April 1, 2019, © Leeham News: One can’t help but think, a lot, about the two Boeing 737 MAX crashes and the facts that Boeing created the system, linked it to one sensor, not two, didn’t tell the airlines pilots about it, didn’t include it in pilot manuals, didn’t have a safety alert system as standard equipment, initially blamed the Lion Air pilots and reportedly lobbied Donald Trump not to ground the airplanes.
But my thoughts haven’t stopped here.
These decisions were made at a time when:
I just don’t know what to make of all this.
Was there a major breakdown in Boeing’s system converging all at once?
Or was this a case of a series of unconnected events converging all at once?
Four concurrent commercial airplane programs (the KC-46A being a hybrid between commercial and military) each had trouble.
Two of their last four airplanes have been grounded by regulators. A third airplane had such poor quality control the customer stopped taking delivery. Three of the four were years late.
What’s going on here?
Boeing resources were clearly stretched too thin. Billions of dollars were going out the door in cost overruns. Were bad management decisions made by the bean-counting McNerney regime?
Was there something systemic happening? Or just a run of bad luck and bad timing?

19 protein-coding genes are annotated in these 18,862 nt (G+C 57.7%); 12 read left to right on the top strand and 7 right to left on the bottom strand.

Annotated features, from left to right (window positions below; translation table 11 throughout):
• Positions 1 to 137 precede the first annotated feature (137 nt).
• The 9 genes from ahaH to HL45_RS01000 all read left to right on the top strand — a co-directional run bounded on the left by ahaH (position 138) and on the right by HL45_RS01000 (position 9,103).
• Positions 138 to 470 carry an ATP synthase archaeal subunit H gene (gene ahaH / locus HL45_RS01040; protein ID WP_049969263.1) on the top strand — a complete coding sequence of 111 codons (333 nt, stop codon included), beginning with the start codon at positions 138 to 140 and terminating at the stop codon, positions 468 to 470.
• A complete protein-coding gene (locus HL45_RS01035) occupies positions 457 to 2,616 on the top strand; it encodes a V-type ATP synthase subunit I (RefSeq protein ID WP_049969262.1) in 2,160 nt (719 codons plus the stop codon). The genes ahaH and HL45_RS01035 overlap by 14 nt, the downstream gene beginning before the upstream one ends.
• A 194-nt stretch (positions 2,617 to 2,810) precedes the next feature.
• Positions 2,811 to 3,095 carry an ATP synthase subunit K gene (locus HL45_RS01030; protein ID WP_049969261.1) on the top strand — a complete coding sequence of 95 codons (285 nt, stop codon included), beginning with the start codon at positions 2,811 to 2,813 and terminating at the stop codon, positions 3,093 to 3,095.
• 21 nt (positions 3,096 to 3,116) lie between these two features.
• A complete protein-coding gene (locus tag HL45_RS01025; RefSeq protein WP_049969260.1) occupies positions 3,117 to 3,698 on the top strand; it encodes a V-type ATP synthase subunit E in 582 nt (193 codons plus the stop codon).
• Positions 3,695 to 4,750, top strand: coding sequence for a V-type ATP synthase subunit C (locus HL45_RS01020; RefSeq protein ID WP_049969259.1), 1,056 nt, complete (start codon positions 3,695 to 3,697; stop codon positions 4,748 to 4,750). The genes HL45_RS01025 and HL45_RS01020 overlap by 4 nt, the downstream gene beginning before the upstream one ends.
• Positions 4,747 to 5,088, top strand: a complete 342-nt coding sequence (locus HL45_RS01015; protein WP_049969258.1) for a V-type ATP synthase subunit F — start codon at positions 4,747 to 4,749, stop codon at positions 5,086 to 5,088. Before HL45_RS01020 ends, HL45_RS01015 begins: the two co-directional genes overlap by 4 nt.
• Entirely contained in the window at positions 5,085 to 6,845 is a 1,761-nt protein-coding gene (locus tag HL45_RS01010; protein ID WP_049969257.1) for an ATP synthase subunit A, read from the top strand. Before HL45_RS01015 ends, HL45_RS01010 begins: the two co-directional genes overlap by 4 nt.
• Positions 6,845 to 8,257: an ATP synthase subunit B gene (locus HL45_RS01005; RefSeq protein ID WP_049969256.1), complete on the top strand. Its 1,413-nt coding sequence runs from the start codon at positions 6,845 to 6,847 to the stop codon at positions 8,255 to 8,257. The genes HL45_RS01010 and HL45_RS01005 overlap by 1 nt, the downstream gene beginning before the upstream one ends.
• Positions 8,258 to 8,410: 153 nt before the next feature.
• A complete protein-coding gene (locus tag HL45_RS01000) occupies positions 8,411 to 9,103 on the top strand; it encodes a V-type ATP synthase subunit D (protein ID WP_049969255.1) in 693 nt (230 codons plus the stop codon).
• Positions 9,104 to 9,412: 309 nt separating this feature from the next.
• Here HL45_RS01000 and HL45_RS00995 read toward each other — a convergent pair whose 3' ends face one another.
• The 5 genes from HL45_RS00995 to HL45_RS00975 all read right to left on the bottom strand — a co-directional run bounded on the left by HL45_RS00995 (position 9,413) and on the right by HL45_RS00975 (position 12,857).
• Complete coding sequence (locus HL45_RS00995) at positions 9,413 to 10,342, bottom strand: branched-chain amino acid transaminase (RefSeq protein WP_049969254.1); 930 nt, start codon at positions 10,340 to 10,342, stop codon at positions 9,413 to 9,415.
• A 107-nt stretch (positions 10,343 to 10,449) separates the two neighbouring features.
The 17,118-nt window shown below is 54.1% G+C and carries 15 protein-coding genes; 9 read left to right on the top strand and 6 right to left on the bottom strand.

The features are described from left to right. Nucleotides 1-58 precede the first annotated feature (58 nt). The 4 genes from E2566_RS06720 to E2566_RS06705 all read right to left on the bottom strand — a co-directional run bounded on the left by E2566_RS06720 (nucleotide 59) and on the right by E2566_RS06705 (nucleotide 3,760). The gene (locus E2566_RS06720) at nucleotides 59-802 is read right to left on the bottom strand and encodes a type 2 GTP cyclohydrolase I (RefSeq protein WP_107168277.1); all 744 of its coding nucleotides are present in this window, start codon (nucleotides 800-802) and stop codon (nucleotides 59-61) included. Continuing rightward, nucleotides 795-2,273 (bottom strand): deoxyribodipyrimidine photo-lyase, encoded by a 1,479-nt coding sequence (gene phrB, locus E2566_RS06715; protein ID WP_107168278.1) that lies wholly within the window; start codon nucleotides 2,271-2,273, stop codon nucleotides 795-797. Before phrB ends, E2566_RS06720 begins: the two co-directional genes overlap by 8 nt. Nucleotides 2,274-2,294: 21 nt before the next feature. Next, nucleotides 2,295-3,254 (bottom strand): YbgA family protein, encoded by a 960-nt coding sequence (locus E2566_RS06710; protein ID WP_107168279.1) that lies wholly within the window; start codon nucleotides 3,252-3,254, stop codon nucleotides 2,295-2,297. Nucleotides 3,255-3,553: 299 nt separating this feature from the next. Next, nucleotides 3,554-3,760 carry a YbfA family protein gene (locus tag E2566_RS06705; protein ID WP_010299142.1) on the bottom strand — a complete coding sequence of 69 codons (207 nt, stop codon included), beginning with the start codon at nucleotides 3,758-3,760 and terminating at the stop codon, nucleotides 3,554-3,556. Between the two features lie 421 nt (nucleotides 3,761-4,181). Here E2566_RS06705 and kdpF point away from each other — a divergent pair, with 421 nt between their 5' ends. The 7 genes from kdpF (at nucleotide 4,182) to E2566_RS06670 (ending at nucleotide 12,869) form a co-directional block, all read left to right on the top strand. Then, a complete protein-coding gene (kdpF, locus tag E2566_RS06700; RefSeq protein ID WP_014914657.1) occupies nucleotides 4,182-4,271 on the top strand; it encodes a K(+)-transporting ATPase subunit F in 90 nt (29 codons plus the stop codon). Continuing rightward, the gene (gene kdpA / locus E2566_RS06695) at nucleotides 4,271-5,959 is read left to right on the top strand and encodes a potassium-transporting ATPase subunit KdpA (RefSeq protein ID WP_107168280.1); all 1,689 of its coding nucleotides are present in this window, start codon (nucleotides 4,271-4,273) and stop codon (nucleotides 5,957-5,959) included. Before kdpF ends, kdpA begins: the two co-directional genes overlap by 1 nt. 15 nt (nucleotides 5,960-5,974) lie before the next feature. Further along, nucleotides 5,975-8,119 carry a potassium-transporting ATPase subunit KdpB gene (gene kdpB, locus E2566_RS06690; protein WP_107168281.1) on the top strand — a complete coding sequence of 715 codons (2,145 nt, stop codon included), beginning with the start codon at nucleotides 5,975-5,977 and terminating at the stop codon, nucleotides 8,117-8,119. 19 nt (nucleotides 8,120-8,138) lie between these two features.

I know people will say bad luck is just a myth, but sometimes (as the saying goes) [stuff] happens.
I have full confidence Boeing will get back on track. Just as the problems for the 787 and 747-8 were fixed, the QC on the KC-46A will be sorted out and so will the MCAS on the MAX.
Boeing is a solid company. Its employees are dedicated. It, and they, were going through a very rough patch.
There’s a new transition coming. Thousands of engineers, technicians and touch-labor employees retire in the next five years. The replacement talent pool will be stretched and the loss of institutional knowledge will be hard to replace.
The pending combination of Embraer will bring a good source of engineering talent that Boeing will need during the retirement phase. SPEEA may not like the work that will wind up in Brazil, but (lower costs aside), directing work there will be necessary.
Although the timing of the NMA, with a program launch in 2020, is really driven by keeping research and development investment steady so stock buybacks and dividends can be maintained, managing resources and not risking a repeat of the concurrent airplane programs effects outlined above is a factor. I vaguely remember statements in the past about not doing two concurrent programs again. I don’t remember which regime made the statement, though.
As I said, I just don’t know what to make of all this. Was it systemic or just a series of bad coincidences?
This will be debated for years to come.